Rat down, MoonPossum burped and smiled at me. I gagged. The puppy was then happy to wiggle up to me. She tried licking my hand as I snapped a leash on her collar. I then locked her in a kennel run and went inside to scrub the rat cooties off my hands. And then scrub out the kitchen sink. And change coats. Cuz there were rat cooties on the sleeve.

Back outside I backed the dually out of the Hay Barn and rolled my garden cart inside for fresh alfalfa. Nikita meowed and curtsied to me as I hoisted a bale aside and uncovered a hidden graveyard of rat heads.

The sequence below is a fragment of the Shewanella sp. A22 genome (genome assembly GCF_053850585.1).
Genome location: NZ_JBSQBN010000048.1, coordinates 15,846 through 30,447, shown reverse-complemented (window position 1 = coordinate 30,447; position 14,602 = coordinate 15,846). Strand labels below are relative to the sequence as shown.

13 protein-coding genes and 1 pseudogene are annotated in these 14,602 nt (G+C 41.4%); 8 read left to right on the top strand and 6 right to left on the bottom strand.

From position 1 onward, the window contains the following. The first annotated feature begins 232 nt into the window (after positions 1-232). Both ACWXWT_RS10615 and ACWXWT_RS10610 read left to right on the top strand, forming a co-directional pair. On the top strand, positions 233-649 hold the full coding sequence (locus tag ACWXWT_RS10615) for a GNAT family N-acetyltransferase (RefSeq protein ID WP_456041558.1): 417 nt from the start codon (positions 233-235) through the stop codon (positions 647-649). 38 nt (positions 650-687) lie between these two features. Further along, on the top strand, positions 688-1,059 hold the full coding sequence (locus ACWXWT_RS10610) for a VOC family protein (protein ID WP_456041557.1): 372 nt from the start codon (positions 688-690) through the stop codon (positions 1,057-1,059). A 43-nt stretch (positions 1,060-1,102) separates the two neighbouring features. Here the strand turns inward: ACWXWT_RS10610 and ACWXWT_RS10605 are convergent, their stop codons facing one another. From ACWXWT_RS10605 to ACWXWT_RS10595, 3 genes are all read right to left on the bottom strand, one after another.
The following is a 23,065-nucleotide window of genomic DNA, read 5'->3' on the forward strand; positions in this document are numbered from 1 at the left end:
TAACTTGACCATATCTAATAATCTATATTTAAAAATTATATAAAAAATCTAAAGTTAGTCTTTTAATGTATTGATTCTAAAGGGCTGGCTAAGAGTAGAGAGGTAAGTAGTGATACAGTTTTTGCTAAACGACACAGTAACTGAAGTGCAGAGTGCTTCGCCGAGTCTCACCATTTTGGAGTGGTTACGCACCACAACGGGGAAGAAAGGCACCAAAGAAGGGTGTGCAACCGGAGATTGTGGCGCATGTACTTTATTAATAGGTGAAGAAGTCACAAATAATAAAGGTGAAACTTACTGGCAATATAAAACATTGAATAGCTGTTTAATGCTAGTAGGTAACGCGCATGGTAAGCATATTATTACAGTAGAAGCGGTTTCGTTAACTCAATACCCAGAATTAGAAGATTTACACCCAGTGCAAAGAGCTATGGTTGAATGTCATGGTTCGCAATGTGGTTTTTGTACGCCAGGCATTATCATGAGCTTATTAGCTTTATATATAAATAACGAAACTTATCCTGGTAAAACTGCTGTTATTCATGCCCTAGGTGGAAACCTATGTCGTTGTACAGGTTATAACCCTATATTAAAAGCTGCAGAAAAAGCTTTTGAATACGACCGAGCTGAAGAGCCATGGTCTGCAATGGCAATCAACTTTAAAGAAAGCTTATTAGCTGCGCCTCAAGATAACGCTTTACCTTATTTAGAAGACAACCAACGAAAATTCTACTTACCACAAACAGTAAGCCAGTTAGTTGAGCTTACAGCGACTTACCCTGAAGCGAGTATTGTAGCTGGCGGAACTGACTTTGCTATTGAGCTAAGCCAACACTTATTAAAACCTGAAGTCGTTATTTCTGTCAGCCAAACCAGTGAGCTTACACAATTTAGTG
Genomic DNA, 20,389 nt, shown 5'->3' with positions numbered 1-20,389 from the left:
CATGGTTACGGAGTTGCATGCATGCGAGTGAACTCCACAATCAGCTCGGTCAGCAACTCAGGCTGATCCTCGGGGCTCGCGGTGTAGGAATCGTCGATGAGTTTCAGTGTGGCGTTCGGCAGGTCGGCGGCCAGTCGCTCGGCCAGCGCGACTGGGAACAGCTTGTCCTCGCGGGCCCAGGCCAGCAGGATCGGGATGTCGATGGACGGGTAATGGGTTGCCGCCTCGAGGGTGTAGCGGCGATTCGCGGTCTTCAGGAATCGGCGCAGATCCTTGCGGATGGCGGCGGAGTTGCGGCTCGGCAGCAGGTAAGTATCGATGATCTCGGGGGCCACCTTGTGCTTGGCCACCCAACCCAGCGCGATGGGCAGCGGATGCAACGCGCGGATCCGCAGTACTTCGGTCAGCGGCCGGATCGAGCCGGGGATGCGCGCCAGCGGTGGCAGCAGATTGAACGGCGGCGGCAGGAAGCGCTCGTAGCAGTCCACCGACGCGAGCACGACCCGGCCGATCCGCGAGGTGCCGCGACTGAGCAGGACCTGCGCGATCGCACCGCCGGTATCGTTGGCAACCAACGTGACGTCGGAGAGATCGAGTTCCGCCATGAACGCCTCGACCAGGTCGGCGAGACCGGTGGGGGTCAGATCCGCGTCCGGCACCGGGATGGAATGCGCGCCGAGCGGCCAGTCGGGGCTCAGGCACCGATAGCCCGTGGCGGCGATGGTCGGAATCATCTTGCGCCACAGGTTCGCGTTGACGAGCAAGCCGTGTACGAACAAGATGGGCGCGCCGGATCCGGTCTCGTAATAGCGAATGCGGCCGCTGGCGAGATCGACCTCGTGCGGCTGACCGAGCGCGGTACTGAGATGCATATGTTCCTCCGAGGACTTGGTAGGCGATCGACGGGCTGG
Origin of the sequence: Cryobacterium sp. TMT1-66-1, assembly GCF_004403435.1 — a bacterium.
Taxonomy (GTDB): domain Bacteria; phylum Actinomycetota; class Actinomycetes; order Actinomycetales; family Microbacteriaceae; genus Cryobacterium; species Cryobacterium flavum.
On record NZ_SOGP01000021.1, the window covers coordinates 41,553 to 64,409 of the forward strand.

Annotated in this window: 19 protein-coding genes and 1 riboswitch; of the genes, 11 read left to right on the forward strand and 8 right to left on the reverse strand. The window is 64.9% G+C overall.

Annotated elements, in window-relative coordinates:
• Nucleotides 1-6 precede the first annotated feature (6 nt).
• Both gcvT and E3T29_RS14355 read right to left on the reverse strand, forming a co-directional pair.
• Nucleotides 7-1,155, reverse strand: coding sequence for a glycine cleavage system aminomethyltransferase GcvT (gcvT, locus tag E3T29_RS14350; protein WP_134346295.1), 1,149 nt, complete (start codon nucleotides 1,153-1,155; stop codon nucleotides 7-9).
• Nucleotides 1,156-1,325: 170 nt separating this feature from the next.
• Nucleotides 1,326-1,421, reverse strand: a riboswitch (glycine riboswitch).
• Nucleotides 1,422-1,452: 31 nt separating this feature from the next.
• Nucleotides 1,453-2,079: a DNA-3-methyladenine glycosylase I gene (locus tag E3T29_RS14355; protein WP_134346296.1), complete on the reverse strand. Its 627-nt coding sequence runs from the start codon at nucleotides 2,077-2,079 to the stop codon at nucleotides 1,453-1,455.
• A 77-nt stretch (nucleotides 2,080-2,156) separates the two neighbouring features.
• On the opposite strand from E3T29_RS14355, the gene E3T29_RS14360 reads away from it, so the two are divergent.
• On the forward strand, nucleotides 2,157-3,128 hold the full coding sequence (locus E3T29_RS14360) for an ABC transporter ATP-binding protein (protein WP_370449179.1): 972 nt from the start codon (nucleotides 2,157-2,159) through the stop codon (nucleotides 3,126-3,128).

I plopped the bale at my feet in disgust. Nikita meowed again and stepped back and forth on her front feet kneading the air with her toes while I swallowed the rising bile in the back of my throat. Briar shuffled up beside me. After one quick glance to assess the situation, the big white dog snarfed up rat heads like popcorn shrimp. I gagged and stumbled outside into the fresh air and sunshine.

The only good thing about starting a day with dead rats is that things can only go uphill from there. Farms just ain't for sissies.

Posted by: forensicfarmgirl AT 11:32 am   |  Permalink   |  4 Comments  |  Email